Local schools hit by "swatting" effort

FMHS, other state schools put in lockdown status


This story has been updated to include information from FMPD Chief Mark Rohloff

FORT MADISON – Area law enforcement were put on high alert as part of what state officials are calling a coordinated “swatting” incident in the state Tuesday morning.

Fort Madison police, along with Lee County Sheriff’s deputies, were dispatched to Fort Madison High School at around 10 a.m Tuesday morning on a report of a gunman inside the school.

Law enforcement on the scene couldn’t comment on the situation, but said precautionary measures were taking place and students were still sheltered in place at about 10:25.

Lee County Sheriff Stacy Weber confirmed at the scene the incident was part of a “swatting” coordination across the state and law enforcement were monitoring the situation.

Fort Madison Police Chief Mark Rohloff said the FBI is now involved in the investigation into the coordinated effort.

"Shortly after 10:00 AM this morning, our department responded to a call of an active shooter at the Fort Madison High School. A lock down occurred, and officers conducted a systematic search of the building. It was learned that nothing unusual was observed on the premises prior
to the report. As time progressed, it became known that other school districts in southeast Iowa, including Central Lee and Keokuk, received similar calls. Working with district officials, protocols were followed to insure there was no risk to students before resuming daily activities.
The department’s school resource officer will remain posted at the high school throughout the day," Rohloff said.

"The Fort Madison Community School District will issue a joint press release of the incident. Because of the magnitude of multiple false calls prompting law enforcement action state-wide, specific details are being withheld pending investigation by the FBI.

"We are thankful for the assistance rendered by the Lee County Sheriff’s Office and other first responders who provided support at the scene."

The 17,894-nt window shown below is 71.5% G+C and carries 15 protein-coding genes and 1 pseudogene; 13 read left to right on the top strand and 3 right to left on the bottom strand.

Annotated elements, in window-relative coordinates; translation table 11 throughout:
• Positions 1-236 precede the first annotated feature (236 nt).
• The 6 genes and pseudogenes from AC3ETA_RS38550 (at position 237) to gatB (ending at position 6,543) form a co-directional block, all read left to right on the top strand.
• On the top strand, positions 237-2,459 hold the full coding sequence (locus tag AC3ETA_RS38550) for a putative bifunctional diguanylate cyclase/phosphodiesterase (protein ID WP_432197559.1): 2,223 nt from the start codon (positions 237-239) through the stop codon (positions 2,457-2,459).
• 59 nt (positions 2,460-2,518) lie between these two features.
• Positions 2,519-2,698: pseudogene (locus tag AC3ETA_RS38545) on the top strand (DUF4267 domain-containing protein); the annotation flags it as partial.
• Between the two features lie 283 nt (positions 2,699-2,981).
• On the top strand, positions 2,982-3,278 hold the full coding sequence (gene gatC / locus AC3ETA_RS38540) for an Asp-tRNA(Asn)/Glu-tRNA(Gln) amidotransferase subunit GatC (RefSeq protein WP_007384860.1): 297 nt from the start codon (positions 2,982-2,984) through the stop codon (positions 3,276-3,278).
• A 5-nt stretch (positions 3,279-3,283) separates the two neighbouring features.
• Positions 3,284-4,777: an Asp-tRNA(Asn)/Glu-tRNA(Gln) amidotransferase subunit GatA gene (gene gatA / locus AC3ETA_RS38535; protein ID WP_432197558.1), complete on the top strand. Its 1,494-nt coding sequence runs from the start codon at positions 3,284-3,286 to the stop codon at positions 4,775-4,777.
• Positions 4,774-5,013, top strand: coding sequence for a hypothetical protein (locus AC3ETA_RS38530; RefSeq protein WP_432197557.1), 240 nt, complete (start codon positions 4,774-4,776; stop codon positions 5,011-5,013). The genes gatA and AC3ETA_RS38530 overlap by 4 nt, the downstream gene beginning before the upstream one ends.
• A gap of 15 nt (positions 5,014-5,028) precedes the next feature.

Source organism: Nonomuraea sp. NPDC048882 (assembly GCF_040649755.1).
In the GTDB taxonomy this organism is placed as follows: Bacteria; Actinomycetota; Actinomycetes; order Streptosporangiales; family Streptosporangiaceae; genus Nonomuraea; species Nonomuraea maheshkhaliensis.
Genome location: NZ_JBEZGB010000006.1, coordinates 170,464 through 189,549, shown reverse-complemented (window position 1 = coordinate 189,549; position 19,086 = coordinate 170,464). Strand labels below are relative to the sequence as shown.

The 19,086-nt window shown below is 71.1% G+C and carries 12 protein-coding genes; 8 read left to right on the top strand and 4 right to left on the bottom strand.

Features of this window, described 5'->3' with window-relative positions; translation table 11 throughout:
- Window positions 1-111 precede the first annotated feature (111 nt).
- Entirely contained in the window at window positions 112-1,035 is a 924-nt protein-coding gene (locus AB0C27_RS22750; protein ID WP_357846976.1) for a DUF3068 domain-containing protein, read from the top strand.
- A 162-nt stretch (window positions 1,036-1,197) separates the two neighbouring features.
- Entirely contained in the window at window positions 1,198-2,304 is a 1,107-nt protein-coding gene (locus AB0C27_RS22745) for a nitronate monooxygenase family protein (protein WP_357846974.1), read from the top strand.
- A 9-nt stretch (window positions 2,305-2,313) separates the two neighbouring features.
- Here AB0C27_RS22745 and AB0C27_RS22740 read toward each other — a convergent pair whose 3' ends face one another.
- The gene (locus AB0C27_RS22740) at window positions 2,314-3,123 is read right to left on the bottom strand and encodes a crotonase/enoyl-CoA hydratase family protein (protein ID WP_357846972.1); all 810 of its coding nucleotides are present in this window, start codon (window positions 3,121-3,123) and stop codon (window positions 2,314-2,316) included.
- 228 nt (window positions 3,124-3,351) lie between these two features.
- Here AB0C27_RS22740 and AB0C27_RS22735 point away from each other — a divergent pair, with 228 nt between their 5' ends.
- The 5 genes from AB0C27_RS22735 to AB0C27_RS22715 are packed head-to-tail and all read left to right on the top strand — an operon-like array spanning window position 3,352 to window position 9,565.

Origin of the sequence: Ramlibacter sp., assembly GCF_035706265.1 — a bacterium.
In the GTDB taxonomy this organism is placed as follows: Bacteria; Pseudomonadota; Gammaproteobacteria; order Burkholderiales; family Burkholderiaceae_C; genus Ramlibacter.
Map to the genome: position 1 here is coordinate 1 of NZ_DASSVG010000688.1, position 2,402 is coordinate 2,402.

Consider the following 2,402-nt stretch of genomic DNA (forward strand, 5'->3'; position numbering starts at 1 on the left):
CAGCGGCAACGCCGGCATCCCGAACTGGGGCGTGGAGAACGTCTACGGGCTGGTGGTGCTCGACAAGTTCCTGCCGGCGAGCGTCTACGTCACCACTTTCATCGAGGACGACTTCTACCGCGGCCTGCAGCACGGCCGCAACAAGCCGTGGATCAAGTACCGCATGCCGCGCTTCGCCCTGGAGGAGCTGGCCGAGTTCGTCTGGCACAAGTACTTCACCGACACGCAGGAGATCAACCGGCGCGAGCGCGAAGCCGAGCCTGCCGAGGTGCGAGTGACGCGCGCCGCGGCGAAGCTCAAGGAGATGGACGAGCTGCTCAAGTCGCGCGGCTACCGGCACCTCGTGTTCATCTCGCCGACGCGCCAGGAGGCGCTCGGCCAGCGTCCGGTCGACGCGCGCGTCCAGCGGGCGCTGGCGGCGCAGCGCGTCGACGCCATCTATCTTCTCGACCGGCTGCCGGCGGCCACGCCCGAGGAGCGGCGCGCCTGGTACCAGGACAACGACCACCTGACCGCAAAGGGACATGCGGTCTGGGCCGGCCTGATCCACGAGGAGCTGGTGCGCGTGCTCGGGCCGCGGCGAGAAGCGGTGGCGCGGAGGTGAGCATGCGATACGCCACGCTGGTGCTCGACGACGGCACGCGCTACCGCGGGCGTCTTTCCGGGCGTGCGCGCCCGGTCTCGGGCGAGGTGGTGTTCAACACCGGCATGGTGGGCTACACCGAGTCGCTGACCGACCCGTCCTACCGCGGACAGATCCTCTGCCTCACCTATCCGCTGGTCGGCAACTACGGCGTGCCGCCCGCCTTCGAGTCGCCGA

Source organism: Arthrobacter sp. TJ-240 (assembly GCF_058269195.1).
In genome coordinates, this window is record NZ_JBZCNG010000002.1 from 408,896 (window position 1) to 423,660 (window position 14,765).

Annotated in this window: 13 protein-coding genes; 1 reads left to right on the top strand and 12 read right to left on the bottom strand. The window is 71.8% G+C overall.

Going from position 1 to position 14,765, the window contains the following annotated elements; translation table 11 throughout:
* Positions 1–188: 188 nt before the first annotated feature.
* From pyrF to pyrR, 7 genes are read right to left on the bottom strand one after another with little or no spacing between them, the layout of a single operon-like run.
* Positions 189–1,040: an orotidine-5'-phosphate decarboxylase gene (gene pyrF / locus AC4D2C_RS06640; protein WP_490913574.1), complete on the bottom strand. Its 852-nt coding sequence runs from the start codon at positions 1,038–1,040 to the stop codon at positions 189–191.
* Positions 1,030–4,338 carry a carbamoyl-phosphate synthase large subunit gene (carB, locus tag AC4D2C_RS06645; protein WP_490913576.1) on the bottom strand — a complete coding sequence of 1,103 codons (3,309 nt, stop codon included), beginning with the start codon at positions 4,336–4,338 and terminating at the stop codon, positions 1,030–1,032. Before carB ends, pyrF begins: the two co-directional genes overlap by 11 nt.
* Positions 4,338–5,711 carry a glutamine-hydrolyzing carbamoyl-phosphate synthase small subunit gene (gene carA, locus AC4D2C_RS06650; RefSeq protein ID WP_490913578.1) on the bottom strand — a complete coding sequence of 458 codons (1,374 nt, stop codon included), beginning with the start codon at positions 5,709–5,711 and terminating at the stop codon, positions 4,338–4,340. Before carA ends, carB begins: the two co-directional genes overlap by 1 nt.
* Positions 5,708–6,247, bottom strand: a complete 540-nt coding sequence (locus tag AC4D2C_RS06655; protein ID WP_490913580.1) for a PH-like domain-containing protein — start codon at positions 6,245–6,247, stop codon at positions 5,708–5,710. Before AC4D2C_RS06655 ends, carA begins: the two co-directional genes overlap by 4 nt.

Fort Madison Superintendent Dr. Erin Slater released the following statement at around noon Tuesday.

"We have been made aware of anonymous “swatting calls” being made today to law enforcement agencies across the nation, including our district, referencing active shooter situations in schools," she wrote.

"We have been in contact with our local law enforcement. FMPD and the Lee County Sheriff’s office actively responded to FMHS to ensure that all students and staff were safe. FMHS was on a brief lockdown while law enforcement conducted a thorough search.

"They have confirmed that the call was not credible and have been told there is no reason for concern at this time. All students and staff are safe, and learning continues as normal in our buildings."

Central Lee Superintendent Dr. Andy Crozier said Central Lee officials were also doing extra sweeps at schools on campus, but said learning is continuing.

“We have been made aware of anonymous “swatting” calls being made today to schools and law enforcement agencies across Iowa, including in Central Lee. The calls reference a threat to school safety,” Crozier wrote in a statement to district families Tuesday morning.

“We have been in contact with local law enforcement officials, who have confirmed that the calls are not credible. All students and staff are safe and learning will proceed as usual today.”

Crozier said swatting involves calls made to law enforcement or directly to schools, businesses, public libraries, or other entitles where the public gathers. They are an attempt to cause disruptions by dispatching emergency services to a particular address.

“Please know that we take this situation very seriously. The safety of our students and staff remains our number one priority. We are working closely with law enforcement to monitor the situation.”

Crozier said Central Lee was never in a student lockdown Tuesday morning.

An article in the Des Moines Register Tuesday said more than 30 school districts across the state received 911 calls ranging from guns reported at the school, to gunmen in the school to students being shot.

Governor Kim Reynolds and Public Safety Commissioner Stephen Bayens said there was no legitimacy to the calls and no evidence supporting the calls had been uncovered at any of the districts.

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